Many of her struggles were to do with the idea of rebirth, and in the beginning of the poem, the alternate life within the picture seems like a rebirth for her, but by the end, you can see that she realizes that the same problems that followed her in one life, will translate to the next. So much sadness, so much grief...such a deep sense of resigned hopelessness...

The last stanza implies her fear of the future.She is internalizing her own struggles and perhaps projecting them unto the characters. The painting is a mirror of her soul, her demons, her fears, her past, her future, her life.

It is heart wrenching to read Plath. :-(  As such, I am not going to do a detailed analysis of this poem. Too depressing and yet, somehow, some of her thoughts mirror how I feel...Here it is - Plath's 'A Life'. Do leave a comment to share your thoughts. Have a restful evening.


A Life by Sylvia Plath

Touch it: it won't shrink like an eyeball,
This egg-shaped bailiwick, clear as a tear.
Here's yesterday, last year ---
Palm-spear and lily distinct as flora in the vast
Windless thread work of a tapestry.

Flick the glass with your fingernail:
It will ping like a Chinese chime in the slightest air stir
Though nobody in there looks up or bothers to answer.
The inhabitants are light as cork,
Every one of them permanently busy.

At their feet, the sea waves bow in single file.
Never trespassing in bad temper:
Stalling in midair,
Short-reined, pawing like parade ground horses.
Overhead, the clouds sit tasseled and fancy

As Victorian cushions. This family
Of valentine faces might please a collector:
They ring true, like good china.

Elsewhere the landscape is more frank.
The light falls without letup, blindingly.

A woman is dragging her shadow in a circle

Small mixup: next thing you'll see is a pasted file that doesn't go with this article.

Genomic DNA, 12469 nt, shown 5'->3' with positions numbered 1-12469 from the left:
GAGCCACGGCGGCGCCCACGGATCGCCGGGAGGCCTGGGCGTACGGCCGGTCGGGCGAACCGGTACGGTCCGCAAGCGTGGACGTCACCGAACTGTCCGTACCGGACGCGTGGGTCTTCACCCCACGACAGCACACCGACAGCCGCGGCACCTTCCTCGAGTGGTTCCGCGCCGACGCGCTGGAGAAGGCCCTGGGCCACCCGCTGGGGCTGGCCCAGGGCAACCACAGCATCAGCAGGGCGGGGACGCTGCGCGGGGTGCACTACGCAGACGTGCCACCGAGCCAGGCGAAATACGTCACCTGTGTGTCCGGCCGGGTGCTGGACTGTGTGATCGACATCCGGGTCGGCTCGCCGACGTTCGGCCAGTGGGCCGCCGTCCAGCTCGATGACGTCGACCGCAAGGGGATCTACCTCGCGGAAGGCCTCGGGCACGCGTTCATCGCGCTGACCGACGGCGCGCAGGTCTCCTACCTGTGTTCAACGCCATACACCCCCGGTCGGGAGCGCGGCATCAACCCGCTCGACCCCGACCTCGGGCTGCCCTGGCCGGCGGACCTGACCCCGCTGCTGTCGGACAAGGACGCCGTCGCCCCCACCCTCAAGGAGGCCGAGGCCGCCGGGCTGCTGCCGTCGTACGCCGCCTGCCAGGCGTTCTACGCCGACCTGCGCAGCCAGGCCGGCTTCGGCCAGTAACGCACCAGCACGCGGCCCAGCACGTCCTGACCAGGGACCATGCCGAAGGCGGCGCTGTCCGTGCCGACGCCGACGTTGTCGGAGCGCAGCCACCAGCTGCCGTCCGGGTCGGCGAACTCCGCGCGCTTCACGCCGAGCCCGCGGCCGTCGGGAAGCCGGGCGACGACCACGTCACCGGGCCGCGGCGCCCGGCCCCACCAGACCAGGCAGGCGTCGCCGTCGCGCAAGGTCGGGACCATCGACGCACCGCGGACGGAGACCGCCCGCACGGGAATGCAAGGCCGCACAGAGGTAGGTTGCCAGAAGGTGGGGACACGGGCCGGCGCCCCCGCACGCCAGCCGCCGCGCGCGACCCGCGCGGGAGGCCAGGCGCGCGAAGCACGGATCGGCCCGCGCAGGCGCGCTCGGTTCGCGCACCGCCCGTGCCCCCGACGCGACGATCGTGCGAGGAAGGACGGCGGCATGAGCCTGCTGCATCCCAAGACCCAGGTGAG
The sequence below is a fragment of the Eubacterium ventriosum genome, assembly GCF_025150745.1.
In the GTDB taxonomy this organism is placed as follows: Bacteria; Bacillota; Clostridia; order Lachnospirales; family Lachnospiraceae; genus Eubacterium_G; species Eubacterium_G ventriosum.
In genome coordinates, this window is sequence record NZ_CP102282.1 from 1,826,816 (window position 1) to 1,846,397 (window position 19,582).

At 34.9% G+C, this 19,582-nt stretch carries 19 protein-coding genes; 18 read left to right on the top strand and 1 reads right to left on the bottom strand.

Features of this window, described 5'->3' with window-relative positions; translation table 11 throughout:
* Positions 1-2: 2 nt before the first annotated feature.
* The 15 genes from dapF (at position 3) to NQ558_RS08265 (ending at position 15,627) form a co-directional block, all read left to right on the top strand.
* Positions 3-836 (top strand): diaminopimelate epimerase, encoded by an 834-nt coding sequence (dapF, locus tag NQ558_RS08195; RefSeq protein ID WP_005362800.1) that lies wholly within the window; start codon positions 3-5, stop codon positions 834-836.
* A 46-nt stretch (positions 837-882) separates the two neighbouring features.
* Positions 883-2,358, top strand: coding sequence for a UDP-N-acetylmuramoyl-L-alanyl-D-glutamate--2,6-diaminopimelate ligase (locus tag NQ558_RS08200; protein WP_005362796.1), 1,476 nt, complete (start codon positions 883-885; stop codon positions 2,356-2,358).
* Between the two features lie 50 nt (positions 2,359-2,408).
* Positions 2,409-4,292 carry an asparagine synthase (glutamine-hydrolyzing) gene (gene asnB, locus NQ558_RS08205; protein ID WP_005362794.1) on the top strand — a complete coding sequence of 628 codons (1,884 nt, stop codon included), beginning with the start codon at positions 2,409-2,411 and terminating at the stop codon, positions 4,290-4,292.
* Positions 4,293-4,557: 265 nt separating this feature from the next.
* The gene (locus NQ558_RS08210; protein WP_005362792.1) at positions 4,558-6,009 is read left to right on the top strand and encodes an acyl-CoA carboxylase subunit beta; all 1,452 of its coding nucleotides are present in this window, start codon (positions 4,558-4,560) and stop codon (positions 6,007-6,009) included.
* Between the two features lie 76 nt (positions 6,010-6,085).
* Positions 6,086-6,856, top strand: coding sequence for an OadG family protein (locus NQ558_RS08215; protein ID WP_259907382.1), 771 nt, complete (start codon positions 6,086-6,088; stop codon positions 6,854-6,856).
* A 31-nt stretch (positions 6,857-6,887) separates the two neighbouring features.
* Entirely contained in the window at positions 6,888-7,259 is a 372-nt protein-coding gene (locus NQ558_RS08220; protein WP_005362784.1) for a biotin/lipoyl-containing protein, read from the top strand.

About a bald hospital saucer.
It resembles the moon, or a sheet of blank paper
And appears to have suffered a sort of private blitzkrieg.
She lives quietly

With no attachments, like a foetus in a bottle,
The obsolete house, the sea, flattened to a picture
She has one too many dimensions to enter.
Grief and anger, exorcised,
Leave her alone now.

The future is a grey seagull
Tattling in its cat-voice of departure.
Age and terror, like nurses, attend her,
And a drowned man, complaining of the great cold,
Crawls up out of the sea.

-written by Sylvia Plath-

4 comments to A Life by Sylvia Plath

  1. says:

    A Touch of Humour I think the description you have used - "heart wrenching", is most apt. It's how I feel every time I read about Sylvia Plath and her works. She was talented and gifted and I believe these were the very qualities that also caused her grief.

  1. says:

    masterwordsmith Dear A Touch of Humor

    Thanks so much for your heartfelt comment which means a lot to me. I was quite saddened that this post did not get any response because I simply love Plath's works. I agree with what you have shared and indeed, her giftings were the beginning of her undoing! Take care and do keep in touch!

    Have a wonderful week ahead!

    Cheers

  1. says:

    bayi I feel sad and excited every time I pick up my copy of Sylvia Plath's works. Sad because it's "heart wrenching" to feel what she felt. Excited because she was such a good writer and poet that her works awaken something in me every time I read them.

    Like you, masterwordsmith, I find few people interested in Sylvia Plath's works or if they do, they must be so sad that their sadness has silenced them! :)

    I keep a copy of Sylvia Plath's works close to me for reading every now and then. This is one of the ways I love spending my time.

  1. says:

    masterwordsmith Dear Bayi

    Thanks so much for your moving comment. My heart is greatly warmed knowing that I am not alone in the way I respond to Plath's beautiful and yet heart wrenching poetry. She remains an enigma to me.

    You are right. Poetry evokes different emotions in us depending on when we read them.

    I can't imagine life without poetry. Am very happy to know that we share the same perspective of Plath and poetry.

    Take care and do keep in touch.

    Best wishes